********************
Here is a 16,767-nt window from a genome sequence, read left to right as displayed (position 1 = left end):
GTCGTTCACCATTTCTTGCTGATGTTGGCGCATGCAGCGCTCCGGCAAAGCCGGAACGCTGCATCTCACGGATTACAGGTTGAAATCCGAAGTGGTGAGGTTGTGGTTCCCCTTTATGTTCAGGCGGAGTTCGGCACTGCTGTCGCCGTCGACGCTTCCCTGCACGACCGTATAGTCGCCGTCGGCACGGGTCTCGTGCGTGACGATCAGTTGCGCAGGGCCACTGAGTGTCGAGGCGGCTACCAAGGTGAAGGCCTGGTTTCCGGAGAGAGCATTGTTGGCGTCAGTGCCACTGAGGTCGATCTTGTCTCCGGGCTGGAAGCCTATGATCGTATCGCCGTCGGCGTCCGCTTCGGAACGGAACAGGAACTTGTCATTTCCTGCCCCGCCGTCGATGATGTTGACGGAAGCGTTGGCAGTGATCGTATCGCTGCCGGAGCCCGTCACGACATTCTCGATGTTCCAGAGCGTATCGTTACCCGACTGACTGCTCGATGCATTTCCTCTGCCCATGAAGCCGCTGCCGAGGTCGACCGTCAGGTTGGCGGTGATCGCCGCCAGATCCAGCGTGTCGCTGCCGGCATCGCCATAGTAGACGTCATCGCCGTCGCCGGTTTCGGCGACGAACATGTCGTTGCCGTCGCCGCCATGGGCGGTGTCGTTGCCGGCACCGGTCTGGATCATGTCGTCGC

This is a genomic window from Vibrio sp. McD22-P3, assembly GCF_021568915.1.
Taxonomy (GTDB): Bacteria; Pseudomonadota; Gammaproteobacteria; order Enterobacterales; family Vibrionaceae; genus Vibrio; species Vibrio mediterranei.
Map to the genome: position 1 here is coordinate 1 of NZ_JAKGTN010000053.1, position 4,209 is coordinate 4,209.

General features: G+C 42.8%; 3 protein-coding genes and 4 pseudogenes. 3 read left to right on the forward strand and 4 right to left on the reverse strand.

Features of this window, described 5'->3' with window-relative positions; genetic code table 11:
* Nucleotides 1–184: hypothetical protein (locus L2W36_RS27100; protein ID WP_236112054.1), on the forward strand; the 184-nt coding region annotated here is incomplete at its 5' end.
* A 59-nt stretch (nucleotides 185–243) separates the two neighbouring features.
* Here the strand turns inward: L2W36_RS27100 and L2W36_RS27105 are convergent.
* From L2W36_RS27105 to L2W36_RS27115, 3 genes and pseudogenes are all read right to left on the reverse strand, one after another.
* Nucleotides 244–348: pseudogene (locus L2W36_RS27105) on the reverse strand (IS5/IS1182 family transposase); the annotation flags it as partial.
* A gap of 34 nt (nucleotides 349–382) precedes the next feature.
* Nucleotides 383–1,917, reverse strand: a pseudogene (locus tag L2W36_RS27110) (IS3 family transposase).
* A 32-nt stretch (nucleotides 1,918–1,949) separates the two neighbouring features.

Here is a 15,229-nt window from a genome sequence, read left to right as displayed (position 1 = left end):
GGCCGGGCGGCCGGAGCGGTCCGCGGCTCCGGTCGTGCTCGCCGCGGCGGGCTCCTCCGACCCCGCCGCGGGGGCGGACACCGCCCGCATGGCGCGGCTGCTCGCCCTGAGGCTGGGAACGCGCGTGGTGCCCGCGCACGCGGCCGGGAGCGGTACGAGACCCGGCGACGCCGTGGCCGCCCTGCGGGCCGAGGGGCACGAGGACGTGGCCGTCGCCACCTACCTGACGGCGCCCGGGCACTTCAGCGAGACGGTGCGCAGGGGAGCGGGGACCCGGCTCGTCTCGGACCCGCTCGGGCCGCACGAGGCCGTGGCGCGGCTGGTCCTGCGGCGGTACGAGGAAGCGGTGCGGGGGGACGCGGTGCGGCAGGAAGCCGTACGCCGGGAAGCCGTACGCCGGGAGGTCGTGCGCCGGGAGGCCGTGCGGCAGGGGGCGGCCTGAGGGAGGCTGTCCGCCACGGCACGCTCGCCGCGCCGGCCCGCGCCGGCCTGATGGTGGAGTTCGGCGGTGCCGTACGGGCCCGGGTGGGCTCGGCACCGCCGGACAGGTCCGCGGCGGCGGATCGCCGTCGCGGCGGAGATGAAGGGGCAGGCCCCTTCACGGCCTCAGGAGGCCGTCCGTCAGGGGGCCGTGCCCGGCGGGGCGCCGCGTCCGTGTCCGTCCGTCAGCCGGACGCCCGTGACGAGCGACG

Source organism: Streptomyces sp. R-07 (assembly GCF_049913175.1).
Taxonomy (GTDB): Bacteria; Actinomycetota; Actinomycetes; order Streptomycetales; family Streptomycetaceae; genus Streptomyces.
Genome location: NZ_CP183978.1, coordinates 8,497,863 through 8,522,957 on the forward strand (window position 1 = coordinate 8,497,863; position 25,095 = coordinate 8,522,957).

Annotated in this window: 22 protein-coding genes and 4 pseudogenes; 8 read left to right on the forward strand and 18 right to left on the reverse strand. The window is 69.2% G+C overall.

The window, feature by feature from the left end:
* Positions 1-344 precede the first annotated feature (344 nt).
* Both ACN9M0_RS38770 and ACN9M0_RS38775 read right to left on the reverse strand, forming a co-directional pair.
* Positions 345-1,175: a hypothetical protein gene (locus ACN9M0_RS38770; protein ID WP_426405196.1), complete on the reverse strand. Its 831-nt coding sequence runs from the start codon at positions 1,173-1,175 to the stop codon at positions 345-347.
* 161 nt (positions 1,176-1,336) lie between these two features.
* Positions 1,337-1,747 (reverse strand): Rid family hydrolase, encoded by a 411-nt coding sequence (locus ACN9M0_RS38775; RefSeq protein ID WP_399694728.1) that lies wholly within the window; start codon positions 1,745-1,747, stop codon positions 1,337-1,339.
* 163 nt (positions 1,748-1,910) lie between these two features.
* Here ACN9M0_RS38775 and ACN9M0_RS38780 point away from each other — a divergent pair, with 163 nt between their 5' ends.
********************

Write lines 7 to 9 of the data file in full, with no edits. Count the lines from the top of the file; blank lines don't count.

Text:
Features of this window, described 5'->3' with window-relative positions; genetic code table 11:
* Nucleotides 1–184: hypothetical protein (locus L2W36_RS27100; protein ID WP_236112054.1), on the forward strand; the 184-nt coding region annotated here is incomplete at its 5' end.
* A 59-nt stretch (nucleotides 185–243) separates the two neighbouring features.